These days, however, one need not be a Chicken Little to have a visceral sense that forces far more powerful than acorns pummel us. The steady stream of crises weave confronted in recent years is enough to disturb the equanimity of anyone, from the insouciant to the highly-strung. Further, alarm is spread by disquieting reports of future risks to the food, energy, financial, oceanic, climate, and other global systems. In a manner of speaking, the sky itself does seem to be falling, in the form of punishing storms and strange weather that strike with greater frequency and heightened intensity. Perhaps most unsettling is the apparent helplessness of the political order to act in the face of these gathering threats. Judging by the decades of inaction since the international community committed rhetorically to sustainability, the task of fostering a just and enduring mode of world development, the paramount challenge of our time, lies beyond the grasp of our political order.
The fragmented and myopic governance institutions we have inherited from the twentieth century are ill-suited for addressing the systemic and long-term predicament of the twenty-first. In turn, the doleful combination of deepening danger and feeble response feeds a rising Zeitgeist of despair. Fear for the future is globalizing along with the economy, communications, environmental disturbance, and much else. A burgeoning eschatological literature tracks and amplifies the darkening mood: Our Final Hour, The Coming Plague, The End of Food, and Countdown to Apocalypse, to name a few recent titles. The bearish outlook spreads in the freewheeling precincts of the Internet, while cocooned subcultures outside the mainstream spin wild tales of conspiracy and end-times. Although jeremiads penned by the incautious and tendentious proliferate, not only hyper-ventilators and scaremongers sound the alert. Even qualified scientists are warning “game over.”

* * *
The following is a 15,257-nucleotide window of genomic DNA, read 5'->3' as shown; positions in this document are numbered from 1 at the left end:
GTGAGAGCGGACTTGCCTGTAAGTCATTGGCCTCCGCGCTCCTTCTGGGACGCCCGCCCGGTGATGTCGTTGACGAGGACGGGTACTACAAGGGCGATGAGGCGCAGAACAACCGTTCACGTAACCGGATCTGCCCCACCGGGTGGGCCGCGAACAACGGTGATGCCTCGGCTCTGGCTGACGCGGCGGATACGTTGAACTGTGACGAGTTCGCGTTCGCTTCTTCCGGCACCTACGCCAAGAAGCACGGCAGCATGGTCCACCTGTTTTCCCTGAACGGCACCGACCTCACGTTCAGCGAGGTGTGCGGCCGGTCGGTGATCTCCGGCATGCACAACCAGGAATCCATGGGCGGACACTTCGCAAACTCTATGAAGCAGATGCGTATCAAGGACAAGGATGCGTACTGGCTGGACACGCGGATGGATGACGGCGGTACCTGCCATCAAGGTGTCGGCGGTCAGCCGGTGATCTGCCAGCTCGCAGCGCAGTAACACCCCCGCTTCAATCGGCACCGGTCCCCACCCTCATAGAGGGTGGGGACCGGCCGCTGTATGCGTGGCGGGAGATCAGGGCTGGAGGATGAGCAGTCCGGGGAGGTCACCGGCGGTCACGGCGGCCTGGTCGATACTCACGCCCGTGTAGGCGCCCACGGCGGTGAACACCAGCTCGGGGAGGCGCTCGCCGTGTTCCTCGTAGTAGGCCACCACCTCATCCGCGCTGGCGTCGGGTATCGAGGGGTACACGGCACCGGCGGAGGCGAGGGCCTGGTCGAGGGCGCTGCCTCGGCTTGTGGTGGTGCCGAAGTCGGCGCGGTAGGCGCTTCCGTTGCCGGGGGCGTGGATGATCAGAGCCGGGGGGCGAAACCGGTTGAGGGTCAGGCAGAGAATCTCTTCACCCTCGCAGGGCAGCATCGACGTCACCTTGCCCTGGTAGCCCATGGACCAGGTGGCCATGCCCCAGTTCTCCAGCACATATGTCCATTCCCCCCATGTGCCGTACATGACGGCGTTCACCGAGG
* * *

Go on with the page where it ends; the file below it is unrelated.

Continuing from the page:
Are these contemporary doomsayers akin to the overanxious little fowl of yore? Or like Cassandra, do they bear valid, unheeded auguries? Rigorous pessimists, scrutinizing world conditions and trends, can find considerable support for such bleak outlooks. “Not only hyper-ventilators and scaremongers sound the alert. Even qualified scientists are warning ‘game over.’”